NZ's Spark blocked from using Huawei gear for 5G
The decision has raised the prospect that New Zealand could follow Australia in banning the use of Chinese equipment in the nation’s 5G rollouts.
In a statement, Spark NZ revealed that it had notified the GCSB on its proposed approach to implementing a 5G upgrade on the Spark mobile network. The proposal involved deploying Huawei’s 5G equipment in Spark’s planned 5G radio access network (RAN).
But in a decision, the GCSB’s Director General Andrew Hampton denied the proposal on the grounds that he believes that it would “raise significant national security risks”.
Under New Zealand legislation, this effectively means that Spark will not be able to implement its proposal, and must come up with an alternative.
Hampton and the GCSB subsequently issued their own statement confirming the news.
“I can confirm the GCSB under its TICSA responsibilities has recently undertaken an assessment of a notification from Spark. I have informed Spark that a significant network security risk was identified,” he said.
But the GCSB has refused to provide the evidence behind its reasoning in the decision claiming that the information is classified. Huawei equipment was also widely used in New Zealand’s 4G rollouts, and former Prime Minister and GCSB Minister John Key had a policy of encouraging the use of Huawei equipment.
From the little information the agency has made publicly available, it appears that the nation’s officials, like their Australian counterparts, may be concerned that the physical design of 5G networks will blur the distinction between the network edge, where Huawei is a top vendor in the nation — and the far more critical network core.
But the timing of the decision has also left observers speculating that the ban may be politically rather than security motivated.
After itself banning the use of Huawei equipment by government workers and contractors earlier this year, the US government has been ramping up its pressure on its allies to institute their own bans on equipment provided by the vendor, according to a recently published Wall Street Journal report.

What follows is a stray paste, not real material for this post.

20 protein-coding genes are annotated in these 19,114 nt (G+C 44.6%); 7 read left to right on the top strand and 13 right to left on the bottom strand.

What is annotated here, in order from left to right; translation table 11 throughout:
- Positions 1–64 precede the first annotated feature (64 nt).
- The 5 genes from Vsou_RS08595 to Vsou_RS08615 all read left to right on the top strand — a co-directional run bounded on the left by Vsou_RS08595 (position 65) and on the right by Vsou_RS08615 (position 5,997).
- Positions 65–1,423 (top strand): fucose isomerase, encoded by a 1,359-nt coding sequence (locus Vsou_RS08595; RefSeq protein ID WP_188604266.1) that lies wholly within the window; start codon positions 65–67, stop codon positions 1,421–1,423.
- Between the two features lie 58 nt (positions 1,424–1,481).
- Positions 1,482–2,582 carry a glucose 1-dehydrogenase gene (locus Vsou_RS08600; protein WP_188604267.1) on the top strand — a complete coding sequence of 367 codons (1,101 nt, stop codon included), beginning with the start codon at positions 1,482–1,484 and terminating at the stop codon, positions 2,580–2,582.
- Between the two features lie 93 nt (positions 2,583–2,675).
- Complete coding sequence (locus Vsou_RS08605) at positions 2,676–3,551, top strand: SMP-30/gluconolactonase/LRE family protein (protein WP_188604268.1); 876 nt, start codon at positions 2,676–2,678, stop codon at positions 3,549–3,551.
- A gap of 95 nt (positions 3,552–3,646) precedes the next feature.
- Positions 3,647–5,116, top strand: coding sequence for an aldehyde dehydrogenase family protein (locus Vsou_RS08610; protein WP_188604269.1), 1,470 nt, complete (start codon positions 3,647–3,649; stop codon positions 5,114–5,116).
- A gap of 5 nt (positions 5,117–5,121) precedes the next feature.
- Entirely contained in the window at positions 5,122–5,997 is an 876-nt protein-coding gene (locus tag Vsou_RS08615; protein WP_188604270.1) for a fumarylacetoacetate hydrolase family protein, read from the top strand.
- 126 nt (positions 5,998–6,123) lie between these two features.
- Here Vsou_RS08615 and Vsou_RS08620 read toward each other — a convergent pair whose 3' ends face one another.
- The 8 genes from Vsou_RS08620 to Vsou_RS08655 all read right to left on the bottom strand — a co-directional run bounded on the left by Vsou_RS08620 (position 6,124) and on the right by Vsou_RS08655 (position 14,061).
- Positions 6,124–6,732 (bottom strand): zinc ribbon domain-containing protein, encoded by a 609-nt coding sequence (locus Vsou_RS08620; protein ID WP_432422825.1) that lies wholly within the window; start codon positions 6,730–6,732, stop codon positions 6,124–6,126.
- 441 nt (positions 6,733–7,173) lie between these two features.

According to the report, the move is in part aimed at protecting the personal data of US troops serving overseas.
But because the US government has also presented little evidence to justify a ban, some analysts believe that the campaign against Huawei and ZTE could be another volley in the ongoing trade war between the US and China.
In statements to local media, Little denied that the decision was politically motivated and said the ban is due to technical issues, not to the fact that Huawei is a Chinese company.
He also said the decision is not final, and Spark will still have a chance to convince the GCSB that the risk it has identified can be mitigated.
Huawei has meanwhile issued its own statement indicating that the company is aware of the decision and is ready and willing to work with the GCSB and the government to put to rest any national security concerns.
“As the GCSB has noted, this is an ongoing process. We will actively address any concerns and work together to find a way forward. As a leading global supplier of telecoms equipment, we remain committed to developing trusted and secure solutions for our customers,” the statement read.
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